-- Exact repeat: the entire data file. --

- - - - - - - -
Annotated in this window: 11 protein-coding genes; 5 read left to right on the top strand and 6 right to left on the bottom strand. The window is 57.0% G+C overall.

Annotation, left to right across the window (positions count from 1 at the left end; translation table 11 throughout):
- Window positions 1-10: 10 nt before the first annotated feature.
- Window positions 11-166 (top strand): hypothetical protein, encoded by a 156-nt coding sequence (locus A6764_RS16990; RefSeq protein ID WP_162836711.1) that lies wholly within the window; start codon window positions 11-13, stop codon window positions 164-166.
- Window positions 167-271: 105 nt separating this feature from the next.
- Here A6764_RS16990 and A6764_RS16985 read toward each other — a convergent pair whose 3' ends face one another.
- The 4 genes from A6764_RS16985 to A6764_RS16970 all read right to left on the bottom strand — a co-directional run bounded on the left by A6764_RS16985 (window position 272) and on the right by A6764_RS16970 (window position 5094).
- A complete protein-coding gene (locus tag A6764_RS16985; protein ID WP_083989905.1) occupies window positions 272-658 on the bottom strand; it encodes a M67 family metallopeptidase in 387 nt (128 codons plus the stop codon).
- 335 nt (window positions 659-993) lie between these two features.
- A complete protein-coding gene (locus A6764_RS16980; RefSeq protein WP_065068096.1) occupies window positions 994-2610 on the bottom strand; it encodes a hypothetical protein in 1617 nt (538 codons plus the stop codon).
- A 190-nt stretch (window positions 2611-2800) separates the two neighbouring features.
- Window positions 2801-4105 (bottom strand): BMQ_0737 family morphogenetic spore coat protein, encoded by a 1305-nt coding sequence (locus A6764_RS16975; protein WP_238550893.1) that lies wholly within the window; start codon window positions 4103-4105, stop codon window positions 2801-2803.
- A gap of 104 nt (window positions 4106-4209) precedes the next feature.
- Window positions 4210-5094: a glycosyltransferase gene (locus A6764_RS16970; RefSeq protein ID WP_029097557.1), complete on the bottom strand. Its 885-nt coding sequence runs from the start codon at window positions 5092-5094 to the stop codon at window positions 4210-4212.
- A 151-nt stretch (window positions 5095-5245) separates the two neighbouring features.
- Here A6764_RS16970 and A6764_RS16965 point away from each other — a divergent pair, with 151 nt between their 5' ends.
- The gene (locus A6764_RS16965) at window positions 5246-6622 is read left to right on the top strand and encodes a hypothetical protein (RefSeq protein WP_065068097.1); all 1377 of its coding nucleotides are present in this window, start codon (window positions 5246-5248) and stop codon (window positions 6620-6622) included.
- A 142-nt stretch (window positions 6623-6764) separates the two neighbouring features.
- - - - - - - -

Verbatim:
Annotated in this window: 11 protein-coding genes; 5 read left to right on the top strand and 6 right to left on the bottom strand. The window is 57.0% G+C overall.

Annotation, left to right across the window (positions count from 1 at the left end; translation table 11 throughout):
- Window positions 1-10: 10 nt before the first annotated feature.
- Window positions 11-166 (top strand): hypothetical protein, encoded by a 156-nt coding sequence (locus A6764_RS16990; RefSeq protein ID WP_162836711.1) that lies wholly within the window; start codon window positions 11-13, stop codon window positions 164-166.
- Window positions 167-271: 105 nt separating this feature from the next.
- Here A6764_RS16990 and A6764_RS16985 read toward each other — a convergent pair whose 3' ends face one another.
- The 4 genes from A6764_RS16985 to A6764_RS16970 all read right to left on the bottom strand — a co-directional run bounded on the left by A6764_RS16985 (window position 272) and on the right by A6764_RS16970 (window position 5094).
- A complete protein-coding gene (locus tag A6764_RS16985; protein ID WP_083989905.1) occupies window positions 272-658 on the bottom strand; it encodes a M67 family metallopeptidase in 387 nt (128 codons plus the stop codon).
- 335 nt (window positions 659-993) lie between these two features.
- A complete protein-coding gene (locus A6764_RS16980; RefSeq protein WP_065068096.1) occupies window positions 994-2610 on the bottom strand; it encodes a hypothetical protein in 1617 nt (538 codons plus the stop codon).
- A 190-nt stretch (window positions 2611-2800) separates the two neighbouring features.
- Window positions 2801-4105 (bottom strand): BMQ_0737 family morphogenetic spore coat protein, encoded by a 1305-nt coding sequence (locus A6764_RS16975; protein WP_238550893.1) that lies wholly within the window; start codon window positions 4103-4105, stop codon window positions 2801-2803.
- A gap of 104 nt (window positions 4106-4209) precedes the next feature.
- Window positions 4210-5094: a glycosyltransferase gene (locus A6764_RS16970; RefSeq protein ID WP_029097557.1), complete on the bottom strand. Its 885-nt coding sequence runs from the start codon at window positions 5092-5094 to the stop codon at window positions 4210-4212.
- A 151-nt stretch (window positions 5095-5245) separates the two neighbouring features.
- Here A6764_RS16970 and A6764_RS16965 point away from each other — a divergent pair, with 151 nt between their 5' ends.
- The gene (locus A6764_RS16965) at window positions 5246-6622 is read left to right on the top strand and encodes a hypothetical protein (RefSeq protein WP_065068097.1); all 1377 of its coding nucleotides are present in this window, start codon (window positions 5246-5248) and stop codon (window positions 6620-6622) included.
- A 142-nt stretch (window positions 6623-6764) separates the two neighbouring features.